Yes, President Obama still dominates the Jewish vote, beating out Mitt Romney 64 percent to 39 percent, according to the newest Gallup poll. But considering that Obama racked up a whopping 78 percent of the Jewish vote in 2008, this is a significant dip for him.
Among Jews, Obama’s current 64 percent to 29 percent advantage compares with a 74 percent to 23 percent advantage before the election in 2008. Thus, he is running 10 points lower among Jewish registered voters than in 2008, which is five points worse than his decline among all registered voters compared with 2008.
These numbers aren’t just notable because of what they say about Obama — the Republican Jewish Coalition notes that Mitt Romney’s 29 percent support would be “the highest level of Jewish support for a Republican presidential candidate in 24 years.”
Obama’s polling numbers with Jewish voters were at times lower than 64 percent during the 2008 election. But that was also before he cinched the Democratic nomination, and when Hillary Clinton was still in the race. Since 1992, Democratic presidential nominees averaged around 79 percent of the Jewish vote, according to the National Jewish Democratic Council. It would be a huge coup if Romney was actually able to capture 29 percent of the vote (John McCain won 21 percent in 2008).
And this may not be Obama’s only problem with Jewish voters. A new initiative called “I Vote Israel” is encouraging Americans living in Israel (Jews and non-Jews) to register and vote absentee in the upcoming election. According to the website, even American-Israelis who have never lived in the U.S. can vote if they are the children of U.S. citizens. As the website explains:
We are a diverse group of olim, recent arrivals as well as vatikim from all over the country who are deeply concerned about the safety, security and future of Israel. Most importantly, we want to see a president in the White House who will support and stand by Israel in absolute commitment to its safety, security and right to defend itself.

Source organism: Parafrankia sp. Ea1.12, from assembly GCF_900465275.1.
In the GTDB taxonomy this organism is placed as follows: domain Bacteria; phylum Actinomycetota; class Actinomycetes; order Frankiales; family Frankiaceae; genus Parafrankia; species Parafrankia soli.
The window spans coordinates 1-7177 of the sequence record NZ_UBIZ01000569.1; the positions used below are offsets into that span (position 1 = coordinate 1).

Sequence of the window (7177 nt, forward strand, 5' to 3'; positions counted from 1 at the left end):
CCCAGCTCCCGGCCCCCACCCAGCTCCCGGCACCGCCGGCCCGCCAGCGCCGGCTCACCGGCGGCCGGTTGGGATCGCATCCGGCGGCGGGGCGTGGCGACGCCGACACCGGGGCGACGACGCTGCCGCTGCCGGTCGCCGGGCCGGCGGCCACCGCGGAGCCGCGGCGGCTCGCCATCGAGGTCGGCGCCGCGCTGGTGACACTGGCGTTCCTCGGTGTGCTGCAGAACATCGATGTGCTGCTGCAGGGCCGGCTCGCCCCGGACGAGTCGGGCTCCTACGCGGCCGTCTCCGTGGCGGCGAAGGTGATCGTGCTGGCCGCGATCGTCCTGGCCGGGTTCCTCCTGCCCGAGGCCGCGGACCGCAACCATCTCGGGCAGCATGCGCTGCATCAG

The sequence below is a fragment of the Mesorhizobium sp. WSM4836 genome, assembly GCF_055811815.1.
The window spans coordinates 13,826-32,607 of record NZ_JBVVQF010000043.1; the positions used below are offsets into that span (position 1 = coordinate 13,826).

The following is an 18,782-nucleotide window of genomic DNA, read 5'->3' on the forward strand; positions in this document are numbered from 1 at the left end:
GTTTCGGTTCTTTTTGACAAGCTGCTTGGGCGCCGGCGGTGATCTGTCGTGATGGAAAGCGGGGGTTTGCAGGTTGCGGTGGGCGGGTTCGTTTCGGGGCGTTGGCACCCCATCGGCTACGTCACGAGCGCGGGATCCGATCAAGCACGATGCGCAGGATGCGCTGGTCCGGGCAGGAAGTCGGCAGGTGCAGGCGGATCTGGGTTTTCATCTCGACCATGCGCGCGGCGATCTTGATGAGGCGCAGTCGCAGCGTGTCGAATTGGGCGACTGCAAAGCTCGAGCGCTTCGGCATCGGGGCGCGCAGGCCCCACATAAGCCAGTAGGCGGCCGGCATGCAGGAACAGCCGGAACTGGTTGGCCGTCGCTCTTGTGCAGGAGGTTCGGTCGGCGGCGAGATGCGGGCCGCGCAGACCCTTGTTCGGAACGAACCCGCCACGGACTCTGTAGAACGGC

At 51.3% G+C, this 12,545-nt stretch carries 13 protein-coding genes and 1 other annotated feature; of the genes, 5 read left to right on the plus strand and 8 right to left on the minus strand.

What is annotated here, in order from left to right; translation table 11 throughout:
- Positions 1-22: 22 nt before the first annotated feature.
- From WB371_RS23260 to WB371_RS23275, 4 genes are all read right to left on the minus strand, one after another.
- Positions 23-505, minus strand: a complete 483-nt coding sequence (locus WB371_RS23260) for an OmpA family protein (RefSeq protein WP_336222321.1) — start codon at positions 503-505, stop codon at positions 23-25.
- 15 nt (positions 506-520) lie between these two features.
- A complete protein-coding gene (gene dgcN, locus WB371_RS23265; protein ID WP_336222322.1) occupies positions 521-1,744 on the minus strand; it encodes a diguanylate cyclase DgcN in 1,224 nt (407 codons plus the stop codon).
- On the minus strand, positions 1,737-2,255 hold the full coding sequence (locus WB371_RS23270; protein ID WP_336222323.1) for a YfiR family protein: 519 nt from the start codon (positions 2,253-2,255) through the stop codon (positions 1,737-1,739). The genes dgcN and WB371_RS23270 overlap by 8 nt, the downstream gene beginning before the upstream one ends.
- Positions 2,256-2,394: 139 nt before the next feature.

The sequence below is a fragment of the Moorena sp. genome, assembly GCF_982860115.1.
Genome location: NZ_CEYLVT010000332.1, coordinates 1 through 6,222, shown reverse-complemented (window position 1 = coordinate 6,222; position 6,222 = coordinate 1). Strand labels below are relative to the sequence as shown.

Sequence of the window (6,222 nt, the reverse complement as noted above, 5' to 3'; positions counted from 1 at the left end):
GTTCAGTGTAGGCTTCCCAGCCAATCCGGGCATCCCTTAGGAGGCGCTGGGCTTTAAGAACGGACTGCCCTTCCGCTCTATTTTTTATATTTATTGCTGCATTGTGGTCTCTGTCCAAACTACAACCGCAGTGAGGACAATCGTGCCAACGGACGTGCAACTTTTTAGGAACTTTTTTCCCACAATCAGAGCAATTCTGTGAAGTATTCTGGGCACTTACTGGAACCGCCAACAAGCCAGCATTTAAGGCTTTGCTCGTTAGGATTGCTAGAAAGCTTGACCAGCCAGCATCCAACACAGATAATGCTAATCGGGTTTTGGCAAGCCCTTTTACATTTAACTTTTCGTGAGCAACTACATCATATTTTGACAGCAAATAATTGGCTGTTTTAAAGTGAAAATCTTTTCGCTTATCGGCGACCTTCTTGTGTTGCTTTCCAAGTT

Since we believe that “there is no such thing as friends in politics, only interests,” we started thinking about how to be proactive about this. One fact that caught our eye was that while the 2000 Bush-Gore Presidential elections all came down to 537 absentee ballots cast in Florida, only 64 of those – out of the many thousands of Floridian-Israelis – were cast from Israel! More recently, the NY 9th Congressional District 2011 special elections (to replace Anthony Weiner) – a district with huge numbers of olim – were decided by just 2,000 votes, very few by absentee ballot from Israel. There are dozens more of such examples across the 50 states.
“I Vote Israel” reports that there are between 200,000 and 500,000 American citizens living in Israel — on the upper end of that range, that’s nearly as many as the number of Jewish voters in the entire state of Florida. These votes would be spread out through various states (the last state of residence — or parents’ residence — is where American-Israelis would be eligible to vote), but in certain states, particularly Florida, even a few thousand votes could have an impact. The effort is non-partisan, but as we know, Obama’s approval ratings among Israelis have ranged from unimpressive to dismal.